by Prem

I deal with the business effectiveness of training every day, and the Kirkpatrick model is the methodical basis to design our e-learning training. We also use the simplified Kirkpatrick model to measure the effectiveness of training. I must admit, that after getting to know the new Kirkpatrick model, also by being part of the Kirkpatrick Partners certificate training, I am disappointed with the directions in which the changes of this model are heading. I am under the impression that without a specialized consultative firm, using the model in practice is impossible, and it definitely is not a model for trainers, even HR specialists. Here are 4 reasons for my disappointment.

To find out more about the new Kirkpatrick model go here.

It cannot be used commonly

The level of complexity makes it difficult to understand the model, and the costs of usage are higher than the benefits. Kirkpatrick Partners state point-blank that the model is useful only for projects with strategic meaning, those where we can allow ourselves to raise the high costs of effectiveness measurement. The number of business measurements and strengthening actions during the full implementation of the model is so high, that registering these results and taking correctional actions requires great effort from the entire organization, and thus generates high costs. This way, most training unfortunately stay outside the model. In practice it could mean that most of the training costs in organizations remains without effectiveness control.

It goes beyond the impact of HR professionals

It is not clear to me who should own the process of testing the effectiveness of training in the company. The scope of tools goes way beyond the traditional understanding of HR functions. Supposedly there is nothing wrong with that. I am convinced that HR should look at the company and its business goals with a wide perspective and it should be the goals that set the directions of HR’s actions. The problem lies in the fact that application of the model is better suited to the competence of the financial controller than the HR professional. These two functions require, however, a completely different basis and competences, which go together like oil and water. For this very reason these two functions are separate in companies. This way, the process remains without an owner. Long story short, the model went too far into controlling, and it does not deal enough with training. The method of measuring the effectiveness corresponds more to the concept of the Balanced Scorecard, with particular emphasis on cascading goals. In practice it became a model for managing strategic change in the organization, and not ensuring the effectiveness of the training model. If I, as a manager, was faced with the challenge of large changes in the organization, I would probably reach, in the first place, for the Norton Kaplan model, and not the Kirkpatrick model.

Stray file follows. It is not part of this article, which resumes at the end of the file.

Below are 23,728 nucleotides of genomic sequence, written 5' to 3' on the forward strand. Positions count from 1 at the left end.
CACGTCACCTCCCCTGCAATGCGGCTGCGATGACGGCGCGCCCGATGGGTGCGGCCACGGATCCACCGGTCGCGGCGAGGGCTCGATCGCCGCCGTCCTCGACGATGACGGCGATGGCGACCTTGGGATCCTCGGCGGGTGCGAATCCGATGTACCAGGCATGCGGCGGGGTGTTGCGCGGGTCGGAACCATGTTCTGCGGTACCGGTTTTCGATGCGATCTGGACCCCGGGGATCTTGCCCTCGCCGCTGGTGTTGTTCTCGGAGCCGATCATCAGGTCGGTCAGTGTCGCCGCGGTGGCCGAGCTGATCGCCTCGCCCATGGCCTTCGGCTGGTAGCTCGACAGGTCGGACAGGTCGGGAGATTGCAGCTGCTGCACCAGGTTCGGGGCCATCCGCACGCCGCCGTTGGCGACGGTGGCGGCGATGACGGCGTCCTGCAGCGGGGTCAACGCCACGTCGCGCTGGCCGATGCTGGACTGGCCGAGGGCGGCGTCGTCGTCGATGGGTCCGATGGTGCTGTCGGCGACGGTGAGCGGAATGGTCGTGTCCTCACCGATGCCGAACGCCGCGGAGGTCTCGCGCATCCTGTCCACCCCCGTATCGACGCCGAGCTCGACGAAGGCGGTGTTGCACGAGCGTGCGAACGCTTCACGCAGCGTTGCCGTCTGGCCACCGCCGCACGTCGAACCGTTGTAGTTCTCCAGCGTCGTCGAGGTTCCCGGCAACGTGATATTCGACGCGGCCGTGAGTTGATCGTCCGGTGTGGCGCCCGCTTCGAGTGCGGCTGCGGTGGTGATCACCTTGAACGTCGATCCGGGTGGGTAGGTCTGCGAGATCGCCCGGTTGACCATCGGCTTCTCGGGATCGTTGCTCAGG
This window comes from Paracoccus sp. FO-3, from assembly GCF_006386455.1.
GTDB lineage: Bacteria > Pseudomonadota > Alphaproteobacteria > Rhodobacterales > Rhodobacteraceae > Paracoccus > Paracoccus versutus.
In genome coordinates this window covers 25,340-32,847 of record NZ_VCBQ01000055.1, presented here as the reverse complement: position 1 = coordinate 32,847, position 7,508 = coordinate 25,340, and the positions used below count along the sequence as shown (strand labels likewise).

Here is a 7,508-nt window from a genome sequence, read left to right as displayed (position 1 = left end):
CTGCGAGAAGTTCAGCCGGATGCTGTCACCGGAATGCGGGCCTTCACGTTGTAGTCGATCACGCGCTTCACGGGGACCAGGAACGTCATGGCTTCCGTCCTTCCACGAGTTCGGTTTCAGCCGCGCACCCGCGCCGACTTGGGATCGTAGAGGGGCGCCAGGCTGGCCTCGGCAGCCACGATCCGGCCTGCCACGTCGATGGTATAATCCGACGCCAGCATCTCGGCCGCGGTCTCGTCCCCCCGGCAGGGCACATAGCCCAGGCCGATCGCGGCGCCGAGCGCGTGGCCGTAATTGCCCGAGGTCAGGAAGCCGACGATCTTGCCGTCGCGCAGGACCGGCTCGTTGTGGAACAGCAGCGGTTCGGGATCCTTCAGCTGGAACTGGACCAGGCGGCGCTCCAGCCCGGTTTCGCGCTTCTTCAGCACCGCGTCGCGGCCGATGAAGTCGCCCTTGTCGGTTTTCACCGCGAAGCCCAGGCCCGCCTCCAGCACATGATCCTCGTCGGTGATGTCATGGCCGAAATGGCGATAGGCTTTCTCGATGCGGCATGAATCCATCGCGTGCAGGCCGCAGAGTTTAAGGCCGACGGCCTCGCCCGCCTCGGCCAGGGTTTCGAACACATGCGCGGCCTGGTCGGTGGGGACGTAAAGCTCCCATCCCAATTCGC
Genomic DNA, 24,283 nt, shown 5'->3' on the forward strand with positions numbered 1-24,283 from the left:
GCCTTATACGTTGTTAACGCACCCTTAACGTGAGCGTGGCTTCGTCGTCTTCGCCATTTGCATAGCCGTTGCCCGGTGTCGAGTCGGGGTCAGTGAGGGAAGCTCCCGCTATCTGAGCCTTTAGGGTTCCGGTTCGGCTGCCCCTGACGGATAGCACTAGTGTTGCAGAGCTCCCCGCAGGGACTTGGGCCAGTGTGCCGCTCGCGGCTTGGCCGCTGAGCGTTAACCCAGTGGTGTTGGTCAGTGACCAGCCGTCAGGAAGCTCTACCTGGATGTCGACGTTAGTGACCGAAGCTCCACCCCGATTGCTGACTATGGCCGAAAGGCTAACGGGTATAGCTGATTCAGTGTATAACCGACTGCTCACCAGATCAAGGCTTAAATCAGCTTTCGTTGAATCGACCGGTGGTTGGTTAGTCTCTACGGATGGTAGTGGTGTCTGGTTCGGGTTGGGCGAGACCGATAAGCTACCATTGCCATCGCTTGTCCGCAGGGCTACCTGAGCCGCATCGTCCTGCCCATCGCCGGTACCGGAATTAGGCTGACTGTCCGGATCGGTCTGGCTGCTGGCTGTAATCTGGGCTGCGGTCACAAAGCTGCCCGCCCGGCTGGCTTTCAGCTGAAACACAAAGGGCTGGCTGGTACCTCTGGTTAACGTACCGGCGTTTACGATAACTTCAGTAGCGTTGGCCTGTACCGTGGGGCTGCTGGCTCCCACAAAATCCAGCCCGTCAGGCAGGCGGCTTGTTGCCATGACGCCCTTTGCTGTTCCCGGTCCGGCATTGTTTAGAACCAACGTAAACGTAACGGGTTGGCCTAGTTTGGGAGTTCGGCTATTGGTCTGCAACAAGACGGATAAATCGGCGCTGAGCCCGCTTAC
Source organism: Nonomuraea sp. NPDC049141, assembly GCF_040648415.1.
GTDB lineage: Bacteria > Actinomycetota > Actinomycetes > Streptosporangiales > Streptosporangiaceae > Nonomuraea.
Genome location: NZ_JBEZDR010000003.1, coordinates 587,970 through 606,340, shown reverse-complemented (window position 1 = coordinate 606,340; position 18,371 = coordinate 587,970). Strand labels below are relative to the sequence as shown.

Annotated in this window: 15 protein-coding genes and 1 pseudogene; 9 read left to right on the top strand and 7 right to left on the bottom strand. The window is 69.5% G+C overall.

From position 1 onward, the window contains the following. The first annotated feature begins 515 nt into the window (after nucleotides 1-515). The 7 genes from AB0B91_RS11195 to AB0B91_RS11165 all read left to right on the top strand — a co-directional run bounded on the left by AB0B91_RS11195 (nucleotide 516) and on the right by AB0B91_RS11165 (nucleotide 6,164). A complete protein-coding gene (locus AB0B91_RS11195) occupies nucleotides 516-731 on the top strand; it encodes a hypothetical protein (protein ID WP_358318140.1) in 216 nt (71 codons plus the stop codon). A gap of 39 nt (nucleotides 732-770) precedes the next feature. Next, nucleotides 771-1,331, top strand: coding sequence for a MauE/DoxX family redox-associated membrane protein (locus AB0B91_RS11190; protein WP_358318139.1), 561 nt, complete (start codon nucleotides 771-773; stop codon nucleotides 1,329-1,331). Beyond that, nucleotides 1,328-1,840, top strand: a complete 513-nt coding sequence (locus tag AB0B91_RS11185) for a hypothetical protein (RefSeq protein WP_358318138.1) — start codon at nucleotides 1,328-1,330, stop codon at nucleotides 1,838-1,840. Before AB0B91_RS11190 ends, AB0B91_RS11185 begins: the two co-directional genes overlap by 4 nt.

It lacks coherence and clarity

The model takes into account both the participants satisfaction survey and the effectiveness of training and this is another source of the problem. The level of satisfaction and knowledge are aligned with each other and both are expected to lead to changes in behavior. If satisfaction is no longer a condition for the acquisition of knowledge (and I agree), then why should it be a condition for behavior change? The second issue is adding to the level of knowledge elements such as attitude, motivation and confidence. I do not understand why they are part of the second level. The simplest solution would be to move elements related to attitude (attitude, motivation, self-confidence) to the first level and name this level the “attitude”. Then we could return to the chain of levels, in which the condition for acquisition of knowledge is the right attitude of the participants. In this situation the satisfaction assessment would land outside the model, as bearing no effects on business training. It does not mean that it cannot be separately researched, but it is not the participant’s smile that is the condition for change, but his attitude to change, and only this should stay in the training effectiveness model. I am all for this approach.

It does not use the ROE potential

ROE is great at the concept level. The “return on expectation” indicator gives more flexibility and avoids expressing the  performance measurements in monetary value, which is the main drawback of ROI. Unfortunately ROE is only a concept.  The Kirkpatrick model does not define any formula for ROE. I understand that it is assumed that in any situation expected indicators may be different and otherwise counted. Agree. This, however, increases the complexity of the system and makes it difficult to implement. It gets even worse. ROE was supposed to be an answer to the key weakness of ROI, which is the need to extract the estimated impact of training on the achieved results. In the Kirkpatrick model we deal with the whole chain of leading indicators, and the higher in the hierarchy these indicators are, the more we have a problem of isolating the impact of training on the value of the indicator. In fact ROE became more like ROI, but only in their defects.


The level of complexity, high costs, and non-universality mean that the application of the model requires a lot of determination. In practice this may discourage trainers and HR professionals from its implementation. That’s too bad, because it is a model with great potential and it’s a shame that it can be used only in those rare cases in which we have a high enough expertise and enough time and money for implementation.

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